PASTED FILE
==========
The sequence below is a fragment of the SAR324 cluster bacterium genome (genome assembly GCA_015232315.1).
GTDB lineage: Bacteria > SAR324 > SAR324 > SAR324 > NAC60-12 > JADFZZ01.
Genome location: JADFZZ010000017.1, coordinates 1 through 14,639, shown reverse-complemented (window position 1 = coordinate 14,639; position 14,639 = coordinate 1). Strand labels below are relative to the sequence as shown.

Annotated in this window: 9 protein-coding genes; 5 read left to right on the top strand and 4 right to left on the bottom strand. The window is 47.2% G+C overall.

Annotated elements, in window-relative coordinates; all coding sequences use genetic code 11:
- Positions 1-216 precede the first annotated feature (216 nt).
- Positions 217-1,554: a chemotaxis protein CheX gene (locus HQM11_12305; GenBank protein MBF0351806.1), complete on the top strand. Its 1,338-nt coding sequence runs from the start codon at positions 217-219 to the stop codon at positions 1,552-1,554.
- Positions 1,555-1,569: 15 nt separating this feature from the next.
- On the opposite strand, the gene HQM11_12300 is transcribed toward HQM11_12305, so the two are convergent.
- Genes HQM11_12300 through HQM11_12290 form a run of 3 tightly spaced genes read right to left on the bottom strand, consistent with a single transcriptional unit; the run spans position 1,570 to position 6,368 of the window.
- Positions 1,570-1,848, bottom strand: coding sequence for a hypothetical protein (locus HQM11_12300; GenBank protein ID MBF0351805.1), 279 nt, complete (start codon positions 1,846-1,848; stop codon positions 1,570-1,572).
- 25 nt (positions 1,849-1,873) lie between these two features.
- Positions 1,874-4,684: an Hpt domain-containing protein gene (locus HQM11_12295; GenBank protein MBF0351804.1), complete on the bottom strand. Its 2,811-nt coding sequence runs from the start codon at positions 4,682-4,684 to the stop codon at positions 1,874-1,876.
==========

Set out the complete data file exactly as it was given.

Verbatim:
The sequence below is a fragment of the SAR324 cluster bacterium genome (genome assembly GCA_015232315.1).
GTDB lineage: Bacteria > SAR324 > SAR324 > SAR324 > NAC60-12 > JADFZZ01.
Genome location: JADFZZ010000017.1, coordinates 1 through 14,639, shown reverse-complemented (window position 1 = coordinate 14,639; position 14,639 = coordinate 1). Strand labels below are relative to the sequence as shown.

Annotated in this window: 9 protein-coding genes; 5 read left to right on the top strand and 4 right to left on the bottom strand. The window is 47.2% G+C overall.

Annotated elements, in window-relative coordinates; all coding sequences use genetic code 11:
- Positions 1-216 precede the first annotated feature (216 nt).
- Positions 217-1,554: a chemotaxis protein CheX gene (locus HQM11_12305; GenBank protein MBF0351806.1), complete on the top strand. Its 1,338-nt coding sequence runs from the start codon at positions 217-219 to the stop codon at positions 1,552-1,554.
- Positions 1,555-1,569: 15 nt separating this feature from the next.
- On the opposite strand, the gene HQM11_12300 is transcribed toward HQM11_12305, so the two are convergent.
- Genes HQM11_12300 through HQM11_12290 form a run of 3 tightly spaced genes read right to left on the bottom strand, consistent with a single transcriptional unit; the run spans position 1,570 to position 6,368 of the window.
- Positions 1,570-1,848, bottom strand: coding sequence for a hypothetical protein (locus HQM11_12300; GenBank protein ID MBF0351805.1), 279 nt, complete (start codon positions 1,846-1,848; stop codon positions 1,570-1,572).
- 25 nt (positions 1,849-1,873) lie between these two features.
- Positions 1,874-4,684: an Hpt domain-containing protein gene (locus HQM11_12295; GenBank protein MBF0351804.1), complete on the bottom strand. Its 2,811-nt coding sequence runs from the start codon at positions 4,682-4,684 to the stop codon at positions 1,874-1,876.